In classical times, poetry was used as method of teaching, propaganda, and transmittal of general information, there being no clear delineation among science, philosophy, and the arts. So, Lucretius deals at length and passionately on Epicurean physics. Because he openly admitted that he based his work on Epicurus, Democritus, and Leucippus, critics and scholars considered his work non-original.

Epicurean denied the existence of supernatural forces mediating human life. Epicurus held that that the world and all things in it are the result of the random accommodation of atoms. Lucretius interprets this materialism in a systematic manner, explaining the universe with incipient scientific principles.

Religion and ethics

Being an atheist, he cleansed and rid the world of big God, little gods, and other creatures in between. No allowances did he make for superstitions of any kind. Although his system depends heavily on a deterministic materialism, he manages to salvage man’s free will.
In addition, besides offering a dissertation of biology, physics and cosmology, he isn’t shy about tying into it a treatment of sexuality, ethics, the pursuit of happiness—and death.


Virgil cited Lucretius in his own poems, and had planned, upon his retirement, to study him more in-depth. Through the Renaissance his work was much read and translated into many languages. The French essayist Michel Montaigne loved to quote him.

To become a writer I write essays every day. Since English is my second language, in writing essays I consult Mary Duffy's Sentence Openers. When I write fiction --or fiction writing of novels and short stories-- I consult Toolbox for Writers.
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Thursday, February 17, 2011

Becoming a Writer: Sinclair Lewis

Sinclair Lewis, Nobel laureate in Literature 1930Image via Wikipedia
SINCLAIR LEWIS (1885-1951), the novelist, playwright, and social critic hailed from the heartland of America: Minnesota. In 1914 Lewis married Grace Livingston Hegger, an editor at Vogue. Their son, Wells, was named after the famous British author H.G. Wells, whom Lewis admired, and whose social criticism he mimicked in his own works.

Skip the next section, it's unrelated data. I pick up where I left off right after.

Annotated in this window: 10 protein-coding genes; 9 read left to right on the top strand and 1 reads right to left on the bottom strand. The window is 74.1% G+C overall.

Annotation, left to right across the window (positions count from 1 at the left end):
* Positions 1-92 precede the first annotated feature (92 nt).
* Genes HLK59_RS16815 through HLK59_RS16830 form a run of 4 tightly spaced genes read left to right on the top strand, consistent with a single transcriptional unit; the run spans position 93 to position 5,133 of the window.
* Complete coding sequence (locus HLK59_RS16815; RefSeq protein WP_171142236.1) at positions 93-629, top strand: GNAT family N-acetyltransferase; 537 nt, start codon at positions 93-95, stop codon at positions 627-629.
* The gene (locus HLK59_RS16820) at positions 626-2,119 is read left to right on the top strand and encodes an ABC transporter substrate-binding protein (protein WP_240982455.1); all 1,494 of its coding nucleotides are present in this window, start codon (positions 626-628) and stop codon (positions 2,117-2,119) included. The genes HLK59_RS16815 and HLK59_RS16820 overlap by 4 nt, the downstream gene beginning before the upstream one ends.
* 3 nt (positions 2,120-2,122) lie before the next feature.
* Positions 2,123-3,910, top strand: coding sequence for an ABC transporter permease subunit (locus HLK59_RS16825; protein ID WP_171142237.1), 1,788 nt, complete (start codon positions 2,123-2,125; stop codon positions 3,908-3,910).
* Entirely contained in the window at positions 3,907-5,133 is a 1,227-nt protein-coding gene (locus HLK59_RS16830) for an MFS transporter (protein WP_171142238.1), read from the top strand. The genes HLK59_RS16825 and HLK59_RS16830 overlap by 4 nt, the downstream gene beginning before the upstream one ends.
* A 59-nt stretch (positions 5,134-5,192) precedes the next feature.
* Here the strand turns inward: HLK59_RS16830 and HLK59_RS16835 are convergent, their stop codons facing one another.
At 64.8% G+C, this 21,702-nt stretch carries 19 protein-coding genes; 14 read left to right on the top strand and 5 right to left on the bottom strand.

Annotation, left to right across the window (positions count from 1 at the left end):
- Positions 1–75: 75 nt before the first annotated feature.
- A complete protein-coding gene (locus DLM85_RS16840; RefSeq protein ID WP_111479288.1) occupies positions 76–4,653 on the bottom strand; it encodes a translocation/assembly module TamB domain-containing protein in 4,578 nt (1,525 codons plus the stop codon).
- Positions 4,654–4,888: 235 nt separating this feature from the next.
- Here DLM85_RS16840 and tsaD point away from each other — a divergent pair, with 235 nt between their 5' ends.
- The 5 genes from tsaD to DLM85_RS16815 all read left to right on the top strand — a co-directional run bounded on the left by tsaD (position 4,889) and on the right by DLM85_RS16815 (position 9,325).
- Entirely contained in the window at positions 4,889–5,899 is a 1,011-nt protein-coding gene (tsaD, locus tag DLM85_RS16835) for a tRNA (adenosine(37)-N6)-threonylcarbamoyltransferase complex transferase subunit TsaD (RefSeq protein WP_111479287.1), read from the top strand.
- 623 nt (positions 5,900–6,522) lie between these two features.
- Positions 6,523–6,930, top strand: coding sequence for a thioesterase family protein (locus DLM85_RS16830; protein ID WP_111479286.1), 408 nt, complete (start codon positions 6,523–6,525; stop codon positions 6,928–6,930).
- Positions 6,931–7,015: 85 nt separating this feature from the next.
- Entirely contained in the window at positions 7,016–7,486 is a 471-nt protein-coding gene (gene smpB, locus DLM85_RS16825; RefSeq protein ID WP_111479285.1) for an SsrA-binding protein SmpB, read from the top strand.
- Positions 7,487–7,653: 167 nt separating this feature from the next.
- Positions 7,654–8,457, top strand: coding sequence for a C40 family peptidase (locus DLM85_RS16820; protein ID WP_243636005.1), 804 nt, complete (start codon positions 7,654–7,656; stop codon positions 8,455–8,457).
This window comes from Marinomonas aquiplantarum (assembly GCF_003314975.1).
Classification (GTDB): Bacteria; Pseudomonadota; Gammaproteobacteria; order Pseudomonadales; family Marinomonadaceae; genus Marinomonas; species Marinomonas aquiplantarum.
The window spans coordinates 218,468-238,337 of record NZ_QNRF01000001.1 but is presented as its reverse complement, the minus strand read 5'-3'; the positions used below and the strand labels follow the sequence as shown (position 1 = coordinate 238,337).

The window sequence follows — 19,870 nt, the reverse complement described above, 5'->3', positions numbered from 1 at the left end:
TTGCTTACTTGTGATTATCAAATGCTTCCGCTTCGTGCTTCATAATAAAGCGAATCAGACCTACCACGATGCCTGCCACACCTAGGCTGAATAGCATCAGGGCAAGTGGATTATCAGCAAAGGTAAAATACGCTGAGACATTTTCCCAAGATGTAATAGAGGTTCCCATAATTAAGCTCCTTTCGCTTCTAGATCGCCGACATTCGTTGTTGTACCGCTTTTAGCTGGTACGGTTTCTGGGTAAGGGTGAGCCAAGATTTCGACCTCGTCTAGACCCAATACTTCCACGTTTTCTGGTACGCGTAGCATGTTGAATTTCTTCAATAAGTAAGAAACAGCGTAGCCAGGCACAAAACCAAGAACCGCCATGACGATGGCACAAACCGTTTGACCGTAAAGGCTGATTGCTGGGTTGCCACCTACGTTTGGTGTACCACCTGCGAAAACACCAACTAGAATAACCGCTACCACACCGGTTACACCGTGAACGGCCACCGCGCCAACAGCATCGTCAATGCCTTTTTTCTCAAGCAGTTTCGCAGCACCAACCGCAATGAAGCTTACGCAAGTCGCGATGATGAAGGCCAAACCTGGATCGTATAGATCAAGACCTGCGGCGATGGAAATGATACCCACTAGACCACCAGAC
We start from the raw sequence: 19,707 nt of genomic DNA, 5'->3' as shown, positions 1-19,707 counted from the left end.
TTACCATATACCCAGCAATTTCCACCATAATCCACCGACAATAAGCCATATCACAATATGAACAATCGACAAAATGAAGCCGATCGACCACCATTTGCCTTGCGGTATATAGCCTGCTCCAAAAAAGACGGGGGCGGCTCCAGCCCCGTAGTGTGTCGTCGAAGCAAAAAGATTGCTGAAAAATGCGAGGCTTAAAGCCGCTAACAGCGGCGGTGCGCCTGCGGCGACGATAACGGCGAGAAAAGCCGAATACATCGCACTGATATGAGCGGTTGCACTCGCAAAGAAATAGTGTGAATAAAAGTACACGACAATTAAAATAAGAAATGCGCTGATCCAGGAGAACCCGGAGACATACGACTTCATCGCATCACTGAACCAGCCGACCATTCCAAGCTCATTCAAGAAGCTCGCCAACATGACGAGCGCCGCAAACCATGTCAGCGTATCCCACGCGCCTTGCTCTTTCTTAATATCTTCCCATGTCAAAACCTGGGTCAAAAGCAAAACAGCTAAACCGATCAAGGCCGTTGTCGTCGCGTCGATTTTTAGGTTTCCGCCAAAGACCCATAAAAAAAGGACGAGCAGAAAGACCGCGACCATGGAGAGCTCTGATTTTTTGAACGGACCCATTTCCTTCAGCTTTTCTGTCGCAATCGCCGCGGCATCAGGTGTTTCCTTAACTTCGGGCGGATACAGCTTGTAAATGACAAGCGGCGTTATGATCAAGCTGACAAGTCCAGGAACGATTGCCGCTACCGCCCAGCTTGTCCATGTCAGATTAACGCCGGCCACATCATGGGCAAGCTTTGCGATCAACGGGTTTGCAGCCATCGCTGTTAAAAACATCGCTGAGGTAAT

In 1902, Sinclair attended Oberlin College in Ohio and received his bachelor's degree from Yale University in 1908. Holding odd jobs and traveling around the country and abroad gave Lewis a first-hand experience and material for his fiction."Becoming a writer" was the only occupation he ever wanted to practice.

What established his reputation as a first rate novelist was his novel Main Street (1920), a dramatization of realism and idealism in a provincial small middle-America town, where one can find the same pattern of cheap shops, ugly public buildings, shabby services, and feeble citizens behaving by the same rigid social conventions. Through Carol Carol Kennicott —the protagonist and emancipated woman— Lewis portrays the suffocating activities that compel an independent-minded woman to rebel and defy the norms that enchain her. In this novel one can see an incipient flourishing of the theme — “The problem that has no name”— that Betty Friedan would later develop in her The Feminine Mystique.

With his next novel, Babbitt (1922), Lewis started a series of novels of the same theme: pettiness, mindless middle class conformity, and moral cowardice. The novel is a scathing criticism of a Midwestern businessmen —George Babbitt— who is at the top of his form at forty-six years of age, and who sees life through the rosy tinted glasses of business.

In addition to Babbitt, what survives of all his novels are Arrowsmith (1925), Elmer Gantry (1927), and Dodsworth (1929).

Sinclair Lewis won the Nobel Prize for Literature in 1930, the first ever awarded to an American writer. Prolific in different genres, he produced 22 novels, three plays, and many articles. Much like Balzac in France, his complete works show a tendency to benign social criticism.

To become a writer I write essays every day. Since English is my second language, in writing essays I consult Mary Duffy's Sentence Openers. When I write fiction --or fiction writing of novels and short stories-- I consult Toolbox for Writers.
Becoming a writer is easy with enough practice and with the two books recommended above.